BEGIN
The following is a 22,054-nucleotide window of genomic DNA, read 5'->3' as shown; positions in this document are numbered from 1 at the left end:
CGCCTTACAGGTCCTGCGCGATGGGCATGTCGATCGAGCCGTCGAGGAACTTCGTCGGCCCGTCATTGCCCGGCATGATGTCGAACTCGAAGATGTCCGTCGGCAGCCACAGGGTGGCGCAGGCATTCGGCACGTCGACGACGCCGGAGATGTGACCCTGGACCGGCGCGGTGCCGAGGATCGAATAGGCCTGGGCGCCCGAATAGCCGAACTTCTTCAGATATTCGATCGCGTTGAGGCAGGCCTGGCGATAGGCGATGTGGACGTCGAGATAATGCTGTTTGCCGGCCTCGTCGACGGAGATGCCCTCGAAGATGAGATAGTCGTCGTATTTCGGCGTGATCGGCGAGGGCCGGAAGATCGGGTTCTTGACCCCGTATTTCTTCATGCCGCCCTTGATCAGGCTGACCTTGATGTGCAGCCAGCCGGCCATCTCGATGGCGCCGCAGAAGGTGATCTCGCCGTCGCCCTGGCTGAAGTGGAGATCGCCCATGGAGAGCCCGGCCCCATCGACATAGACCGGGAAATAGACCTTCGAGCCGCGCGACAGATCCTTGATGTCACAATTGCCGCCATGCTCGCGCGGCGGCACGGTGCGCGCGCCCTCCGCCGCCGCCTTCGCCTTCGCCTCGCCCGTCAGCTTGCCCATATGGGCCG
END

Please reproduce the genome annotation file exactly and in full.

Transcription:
The following is a 22,054-nucleotide window of genomic DNA, read 5'->3' as shown; positions in this document are numbered from 1 at the left end:
CGCCTTACAGGTCCTGCGCGATGGGCATGTCGATCGAGCCGTCGAGGAACTTCGTCGGCCCGTCATTGCCCGGCATGATGTCGAACTCGAAGATGTCCGTCGGCAGCCACAGGGTGGCGCAGGCATTCGGCACGTCGACGACGCCGGAGATGTGACCCTGGACCGGCGCGGTGCCGAGGATCGAATAGGCCTGGGCGCCCGAATAGCCGAACTTCTTCAGATATTCGATCGCGTTGAGGCAGGCCTGGCGATAGGCGATGTGGACGTCGAGATAATGCTGTTTGCCGGCCTCGTCGACGGAGATGCCCTCGAAGATGAGATAGTCGTCGTATTTCGGCGTGATCGGCGAGGGCCGGAAGATCGGGTTCTTGACCCCGTATTTCTTCATGCCGCCCTTGATCAGGCTGACCTTGATGTGCAGCCAGCCGGCCATCTCGATGGCGCCGCAGAAGGTGATCTCGCCGTCGCCCTGGCTGAAGTGGAGATCGCCCATGGAGAGCCCGGCCCCATCGACATAGACCGGGAAATAGACCTTCGAGCCGCGCGACAGATCCTTGATGTCACAATTGCCGCCATGCTCGCGCGGCGGCACGGTGCGCGCGCCCTCCGCCGCCGCCTTCGCCTTCGCCTCGCCCGTCAGCTTGCCCATATGGGCCG